So whilst I had the beach to myself I didn't want to be there for too long, and here's my little tip for you! When you buy a tram ticket from a machine that works, buy a second ticket for the return trip making sure you don't stamp it until you start heading back. I found out much to my disappointment that the machines aren't always as reliable as those at the end of the lines. I had to walk 2 stops up the tram lines after I couldn't get a ticket back.
This is Kapnikarea, a very old Orthodox church at the end of the main shopping street at west end of Syntagma square. There was a ceremony underway so I didn't stay in there for too long.
Syntagma square would be THE main central point of the city but of course in Athens its the Acropolis that holds the title, which it has done for some time. At least 2 months.
I knew that the Acropolis would be closed but I thought I'd take a walk to it anyway. I told you the graffiti was rubbish but it was good to see an Obey piece.
This is the new museum located at the south-east foot of the Acropolis. It's supposed to offer nice view of the Parthenon from its top floor.
This was as close as I could get. I didn't want to risk getting arrested in going further. The authorities have locked up brits in the past for photographing airplanes, something I was aware of the whole time I was out there.
Having had my fill of the Acropolis for tonight I headed back down the hill. This is Hadrians Gate, an impressive structure which loses its impact when you realise you can just walk around it. I have no idea who it was supposed to keep out.
Anyway, having seen enough of the city for the first day I grabbed some food at a small restaurant near my hotel (not the Hilton btw) and called it a night.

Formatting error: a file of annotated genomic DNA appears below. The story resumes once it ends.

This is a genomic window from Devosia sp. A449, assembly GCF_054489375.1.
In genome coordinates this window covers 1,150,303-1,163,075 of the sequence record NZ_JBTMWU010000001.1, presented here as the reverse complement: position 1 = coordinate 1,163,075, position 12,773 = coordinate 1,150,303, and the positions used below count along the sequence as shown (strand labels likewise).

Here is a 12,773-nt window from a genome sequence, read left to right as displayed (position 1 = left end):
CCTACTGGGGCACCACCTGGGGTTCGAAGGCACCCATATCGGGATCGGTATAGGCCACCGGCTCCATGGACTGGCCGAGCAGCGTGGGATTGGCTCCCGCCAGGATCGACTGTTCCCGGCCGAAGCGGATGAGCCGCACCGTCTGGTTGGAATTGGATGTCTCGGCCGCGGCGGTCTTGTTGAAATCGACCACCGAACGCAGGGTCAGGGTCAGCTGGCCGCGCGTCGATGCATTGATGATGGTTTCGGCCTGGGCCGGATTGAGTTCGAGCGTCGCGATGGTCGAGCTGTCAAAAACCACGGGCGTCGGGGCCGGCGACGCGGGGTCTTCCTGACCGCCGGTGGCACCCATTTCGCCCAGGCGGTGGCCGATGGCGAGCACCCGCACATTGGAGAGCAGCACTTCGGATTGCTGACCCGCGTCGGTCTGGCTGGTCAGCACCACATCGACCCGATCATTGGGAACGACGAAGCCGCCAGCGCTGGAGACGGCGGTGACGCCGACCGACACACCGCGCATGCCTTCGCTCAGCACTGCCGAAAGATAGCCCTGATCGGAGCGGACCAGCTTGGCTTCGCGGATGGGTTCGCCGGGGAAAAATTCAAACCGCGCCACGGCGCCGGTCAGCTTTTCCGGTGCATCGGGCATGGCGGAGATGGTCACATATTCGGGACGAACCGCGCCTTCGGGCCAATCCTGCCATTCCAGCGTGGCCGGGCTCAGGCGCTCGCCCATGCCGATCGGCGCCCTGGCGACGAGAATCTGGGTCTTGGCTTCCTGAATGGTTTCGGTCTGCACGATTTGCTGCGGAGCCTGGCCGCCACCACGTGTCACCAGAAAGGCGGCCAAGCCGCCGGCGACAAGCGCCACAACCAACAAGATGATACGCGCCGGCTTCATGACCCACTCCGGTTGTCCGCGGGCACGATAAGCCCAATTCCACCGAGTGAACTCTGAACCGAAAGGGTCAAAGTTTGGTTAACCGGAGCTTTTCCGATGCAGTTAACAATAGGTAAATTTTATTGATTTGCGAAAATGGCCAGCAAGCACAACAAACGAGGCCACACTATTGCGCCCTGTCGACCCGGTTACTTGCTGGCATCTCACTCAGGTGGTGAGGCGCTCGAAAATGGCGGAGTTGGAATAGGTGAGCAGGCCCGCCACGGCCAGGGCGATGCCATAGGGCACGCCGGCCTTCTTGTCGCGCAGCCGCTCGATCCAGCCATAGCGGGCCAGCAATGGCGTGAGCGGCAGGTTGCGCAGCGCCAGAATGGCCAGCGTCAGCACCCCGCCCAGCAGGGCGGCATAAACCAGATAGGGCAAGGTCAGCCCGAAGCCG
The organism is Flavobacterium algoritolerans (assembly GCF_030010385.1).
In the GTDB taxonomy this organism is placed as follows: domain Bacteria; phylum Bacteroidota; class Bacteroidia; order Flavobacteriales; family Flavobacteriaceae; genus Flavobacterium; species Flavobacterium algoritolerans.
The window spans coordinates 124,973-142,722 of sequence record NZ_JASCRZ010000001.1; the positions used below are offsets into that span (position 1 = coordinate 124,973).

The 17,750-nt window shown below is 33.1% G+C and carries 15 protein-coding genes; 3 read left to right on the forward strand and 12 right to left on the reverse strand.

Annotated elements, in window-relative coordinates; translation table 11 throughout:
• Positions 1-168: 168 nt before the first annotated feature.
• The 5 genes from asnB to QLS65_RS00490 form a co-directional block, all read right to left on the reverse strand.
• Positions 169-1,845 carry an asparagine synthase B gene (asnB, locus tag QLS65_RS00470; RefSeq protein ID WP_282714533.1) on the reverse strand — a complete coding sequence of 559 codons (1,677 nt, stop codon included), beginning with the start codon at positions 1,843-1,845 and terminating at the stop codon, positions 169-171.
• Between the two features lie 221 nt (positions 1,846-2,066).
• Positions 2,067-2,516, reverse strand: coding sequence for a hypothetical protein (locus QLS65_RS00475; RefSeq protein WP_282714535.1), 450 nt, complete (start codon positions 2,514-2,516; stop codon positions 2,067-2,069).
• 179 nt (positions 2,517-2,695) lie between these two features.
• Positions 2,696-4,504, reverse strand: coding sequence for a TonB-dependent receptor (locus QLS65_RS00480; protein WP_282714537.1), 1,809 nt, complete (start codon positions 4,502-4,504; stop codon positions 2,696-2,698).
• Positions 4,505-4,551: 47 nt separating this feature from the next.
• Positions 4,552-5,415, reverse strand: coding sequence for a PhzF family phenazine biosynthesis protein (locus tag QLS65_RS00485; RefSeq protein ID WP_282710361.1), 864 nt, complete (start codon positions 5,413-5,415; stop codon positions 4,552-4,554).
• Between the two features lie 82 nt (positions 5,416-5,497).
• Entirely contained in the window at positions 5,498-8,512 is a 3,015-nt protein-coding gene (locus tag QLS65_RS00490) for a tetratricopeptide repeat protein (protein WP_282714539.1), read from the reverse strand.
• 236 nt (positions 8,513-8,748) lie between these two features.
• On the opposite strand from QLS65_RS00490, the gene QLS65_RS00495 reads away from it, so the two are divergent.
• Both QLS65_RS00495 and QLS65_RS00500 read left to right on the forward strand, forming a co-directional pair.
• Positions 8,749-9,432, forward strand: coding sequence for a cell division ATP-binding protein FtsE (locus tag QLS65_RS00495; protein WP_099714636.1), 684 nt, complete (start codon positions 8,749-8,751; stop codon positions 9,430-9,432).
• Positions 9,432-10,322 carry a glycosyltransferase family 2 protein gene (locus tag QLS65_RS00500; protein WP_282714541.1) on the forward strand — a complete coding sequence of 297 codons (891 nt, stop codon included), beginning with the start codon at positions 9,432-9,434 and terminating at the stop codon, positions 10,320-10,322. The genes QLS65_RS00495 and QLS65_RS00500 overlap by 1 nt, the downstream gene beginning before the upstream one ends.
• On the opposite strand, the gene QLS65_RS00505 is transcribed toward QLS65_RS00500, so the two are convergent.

The next morning was glorious, no sign of smog or rain so I was up and out early grabbing the metro back into the tourist part of the city. The plan being to visit the sites in the morning and get around the parks again in the afternoon. This is a small Agora en route to the Acropolis.
Having scaled the small hill that is the Acropolis you enter the Propylaea, basically a big gate. I think I'd got here very early as there were only 5 other people up here and no tours or chinese conglomerates whatsoever. It meant I could get lots of photos with no people in sight! Bonus!
Having said that this guy had a knack for walking into my shots. This is the side of the Parthenon that isn't seen from the city hence it being covered in scaffolding. There is a massive amount of money being invested in renovating the city.
The Parthenon again. It uses some tricks in its structure to make it look more square than it actually is. Having a wide-angled camera does the same thing!
and that's the Temple of Zeus down on the other side to the Agora. Hadrian's gate that I'd passed the night before is just out of shot to the right.
The scaffolding around the Propylaea spoils the attraction but I am visiting out of season and the work does need to be done, so I can't grumble.
This is the Stoa of Attalos, the first of the fully renovated buildings within the Agora. It does look impressive.
Ominous skys coming from the East meant it was time to head down off The Acropolis and get back into the city.
A statue of Hadrian, which you can tell from his face...I mean his fingerprints...I mean his clothes.
The Hephaestus Temple, I think is my favourite in the city. Just because of its condition.
Some more ruins within the Agora.
Some more statues in The Agora. Quite liking the snake person one in the foreground.
Looking back towards the Stoa with more ruins in the vicinity.
North of the Agora is a massive street market, where you can buy stuff you never thought people would ever sell. Not for sentimental reasons, but because its all junk.
When building the Metro, needed for the Olympics, lots of archaelogical finds were discovered and built around. So some of the stations are like museums. I was headed out West to Egaleo again, my destination the not-easy-to-get-to Park Allou.